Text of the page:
As nutrition started to be at the core of development assistance across sectors, it was clear that a comprehensive strategy to coordinate efforts was necessary. In May 2014, USAID announced its Nutrition Strategy. Bread for the World Institute participated in its development, along with other members of the nutrition stakeholder community (advocacy and operational partners of USAID).
The nutrition strategy recognizes the essential role of nutrition in human development (especially during the “1,000 Days” period from pregnancy to age 2). Moreover, the strategy acknowledges that high rates of chronic malnutrition can cause significant losses in a nation’s GDP and impose other economic costs. The USAID strategy also lays the foundation for the development of a comprehensive Global Nutrition Coordination Plan among all U.S. government offices.
The strategy treats nutrition as “multi-sectoral” meaning that effective nutrition interventions can be made not only in health programming, but also in agriculture, education, and WASH projects. The most important direct nutrition interventions include 11 “essential nutrition actions” Lancet Maternal and Child Nutrition series. Indirect nutrition actions are nutrition-sensitive activities that target the underlying causes of undernutrition, and direct interventions can be complemented by indirect nutrition actions for maximum impact. In fact, combining direct and indirect actions by “bundling” projects that include both has been found to be the most effective development investment a country can make.
USAID is committed to the Feed the Future of reducing stunting by 20 percent in five years in regions where this initiative has programs.
Companion legislative bills have been introduced in the Senate and the House that would authorize Feed the Future as the government’s primary program for global food and nutrition security. Despite recent improvements reported by FAO, there are still 805 million chronically undernourished people in the world. With legislation, we can solidify U.S. leadership in fighting hunger and malnutrition, build and improve upon vital work that has been done, and leverage a government approach across all sectors and programs to meet specific goals for progress against global hunger and malnutrition.
By: Jordan Teague, Program Associate at WASH Advocates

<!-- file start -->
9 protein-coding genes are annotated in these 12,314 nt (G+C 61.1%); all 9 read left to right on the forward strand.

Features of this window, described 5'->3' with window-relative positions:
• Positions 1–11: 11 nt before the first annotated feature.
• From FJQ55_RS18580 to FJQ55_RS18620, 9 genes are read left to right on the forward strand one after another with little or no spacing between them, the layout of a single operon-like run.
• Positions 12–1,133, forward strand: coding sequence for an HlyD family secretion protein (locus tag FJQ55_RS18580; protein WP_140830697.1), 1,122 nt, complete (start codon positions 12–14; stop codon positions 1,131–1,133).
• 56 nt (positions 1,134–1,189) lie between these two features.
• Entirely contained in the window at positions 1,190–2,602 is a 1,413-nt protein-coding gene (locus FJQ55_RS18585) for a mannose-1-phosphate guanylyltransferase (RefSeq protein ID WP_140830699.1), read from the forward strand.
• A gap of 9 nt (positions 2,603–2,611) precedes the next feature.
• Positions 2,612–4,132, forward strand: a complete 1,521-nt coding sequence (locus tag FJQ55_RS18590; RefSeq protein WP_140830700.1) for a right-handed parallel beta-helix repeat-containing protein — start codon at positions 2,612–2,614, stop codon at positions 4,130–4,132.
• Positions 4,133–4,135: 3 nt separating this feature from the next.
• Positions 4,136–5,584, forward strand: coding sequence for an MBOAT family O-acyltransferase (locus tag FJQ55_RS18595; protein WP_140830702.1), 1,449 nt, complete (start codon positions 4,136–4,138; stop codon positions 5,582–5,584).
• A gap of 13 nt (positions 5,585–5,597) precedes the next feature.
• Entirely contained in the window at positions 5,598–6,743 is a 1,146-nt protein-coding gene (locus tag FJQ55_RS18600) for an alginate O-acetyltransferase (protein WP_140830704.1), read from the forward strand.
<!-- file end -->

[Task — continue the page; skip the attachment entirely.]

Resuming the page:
My niece turned two years old on Sunday. It was a joyful occasion, celebrating that she can now speak in full sentences, gives full-blown hugs and started pre-school in the fall. The entire family gathered this weekend with presents, cake and a birthday outing to a fire truck parade. During the festivities, it occurred to me that my niece is now past the first 1,000 days of her life, the most critical time with regard to her nutrition. We are fortunate that because we live in the United States, we have not had to worry about undernutrition or the illnesses related to that condition, but what if she had been born somewhere else?
In many places around the world, undernutrition is not the only worry that families have for their small children and themselves. Over economic growth.
A lack of safe drinking water, adequate sanitation and proper water, sanitation and hygiene (WASH) contributes to both NTDs and undernutrition. Safe WASH is inhibit nutrient absorption and lead to stunting and undernutrition. Improved WASH allows for the absorption and use of vital nutrients and calories, leading to improved nutrition and health.
Given the myriad of linkages between WASH, NTDs and nutrition, joint policies and programming have significant potential to scale up the impact of the individual efforts. For example, in 2013 Dubai Cares launched an integrated Home Grown School Feeding Program that includes elements of all three sectors. This program includes in-school meals prepared from local foods and commodities in addition to deworming treatment and provision of WASH interventions in the schools. This program shows how different stakeholders can collectively use their diverse expertise to make a larger impact on the health of a community.
WASH interventions support the sustainability of progress made through NTD and nutrition programs on reducing disease and improving health. Real and sustainable impacts can be achieved when investments in NTDs and nutrition go hand-in-hand with efforts to provide WASH.
Jordan Teague is the Program Associate at WASH Advocates, where she focuses on sustainability within the WASH sector and the integration of WASH with other development efforts such as nutrition, NTDs and education.